Making Eye Health a Priority
Most Canadians get their teeth cleaned at least once a year, but get their eyes checked? Not so much. According to the Canadian Association of Optometrists (CAO), many Canadians skip their regular eye exam if they aren't having trouble with their vision. In fact, it's common for people to visit their optometrist only when they have an eye problem, yet diseases such as glaucoma and diabetes may advance without symptoms, leaving the eye vulnerable to damage.
Here are a few ways to promote proper eye health.
See your optometrist regularly
The CAO advises that everyone have an eye exam every one to three years. Young children and the elderly, as well as those at high risk for eye problems and with medical conditions, should go more often, as advised by their optometrist.
Look away from the computer
If you're reading this on a screen, there's a good chance you're one of the between 70 and 75 percent of computer users who has computer vision syndrome (CVS), which can cause dry eye, eye strain and light sensitivity. To prevent or alleviate CVS, follow the 20-20-20 rule: Every 20 minutes take a 20-second break and focus your eyes on something at least 20 feet away.
Eat properly (really!)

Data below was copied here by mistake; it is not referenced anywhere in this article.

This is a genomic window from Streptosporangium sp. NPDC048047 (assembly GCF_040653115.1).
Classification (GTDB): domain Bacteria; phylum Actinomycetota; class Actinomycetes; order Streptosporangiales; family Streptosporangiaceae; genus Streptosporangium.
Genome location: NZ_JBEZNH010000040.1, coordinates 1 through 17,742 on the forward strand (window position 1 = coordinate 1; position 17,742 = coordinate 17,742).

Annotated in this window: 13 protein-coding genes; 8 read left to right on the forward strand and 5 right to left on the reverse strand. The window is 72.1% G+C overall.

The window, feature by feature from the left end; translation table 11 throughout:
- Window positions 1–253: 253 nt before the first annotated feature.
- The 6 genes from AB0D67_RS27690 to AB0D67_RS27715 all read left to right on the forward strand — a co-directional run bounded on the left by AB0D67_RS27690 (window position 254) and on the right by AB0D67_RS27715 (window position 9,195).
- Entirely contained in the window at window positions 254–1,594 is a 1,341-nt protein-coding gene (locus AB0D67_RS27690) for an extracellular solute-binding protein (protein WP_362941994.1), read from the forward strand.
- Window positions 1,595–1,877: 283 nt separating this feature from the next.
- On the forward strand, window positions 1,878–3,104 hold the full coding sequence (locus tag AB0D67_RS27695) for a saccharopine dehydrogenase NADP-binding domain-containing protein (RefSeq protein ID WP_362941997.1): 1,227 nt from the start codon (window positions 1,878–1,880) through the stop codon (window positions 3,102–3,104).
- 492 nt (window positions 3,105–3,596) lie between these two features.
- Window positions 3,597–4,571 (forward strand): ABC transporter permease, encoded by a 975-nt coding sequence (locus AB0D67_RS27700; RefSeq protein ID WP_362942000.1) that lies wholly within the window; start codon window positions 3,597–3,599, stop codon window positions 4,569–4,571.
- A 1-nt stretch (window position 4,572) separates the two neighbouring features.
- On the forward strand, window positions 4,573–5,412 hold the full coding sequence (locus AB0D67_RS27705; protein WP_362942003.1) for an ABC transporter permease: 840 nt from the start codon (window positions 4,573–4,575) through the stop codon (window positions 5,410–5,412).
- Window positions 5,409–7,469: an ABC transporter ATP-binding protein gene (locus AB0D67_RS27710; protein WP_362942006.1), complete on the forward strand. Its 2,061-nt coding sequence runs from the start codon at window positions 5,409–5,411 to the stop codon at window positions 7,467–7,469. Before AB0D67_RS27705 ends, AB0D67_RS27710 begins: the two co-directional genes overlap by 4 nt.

Your nutrition, or lack thereof, can have an impact on the development of cataracts and age-related macular degeneration. A diet high in saturated fat and sugar may increase your risk of eye disease. On the other hand, healthy foods such as greens, fruit and fish may help prevent certain eye diseases. Eye conditions including cataracts and age-related macular degeneration have been shown to occur less frequently in people who eat foods rich in vitamins, minerals, healthy proteins and omega-3 fatty acids.
Protect your eyes from the sun
Sunglasses block harmful ultraviolet and other rays than can contribute to the development of cataracts and macular degeneration. Fair-skinned Caucasians are at the greatest risk for the latter. Sunglasses should have 100 percent UV protection. You should always wear them when outside (and not just in the summer), especially in high-glare areas around snow or water.
Research suggests smoking contributes to risk of macular degeneration.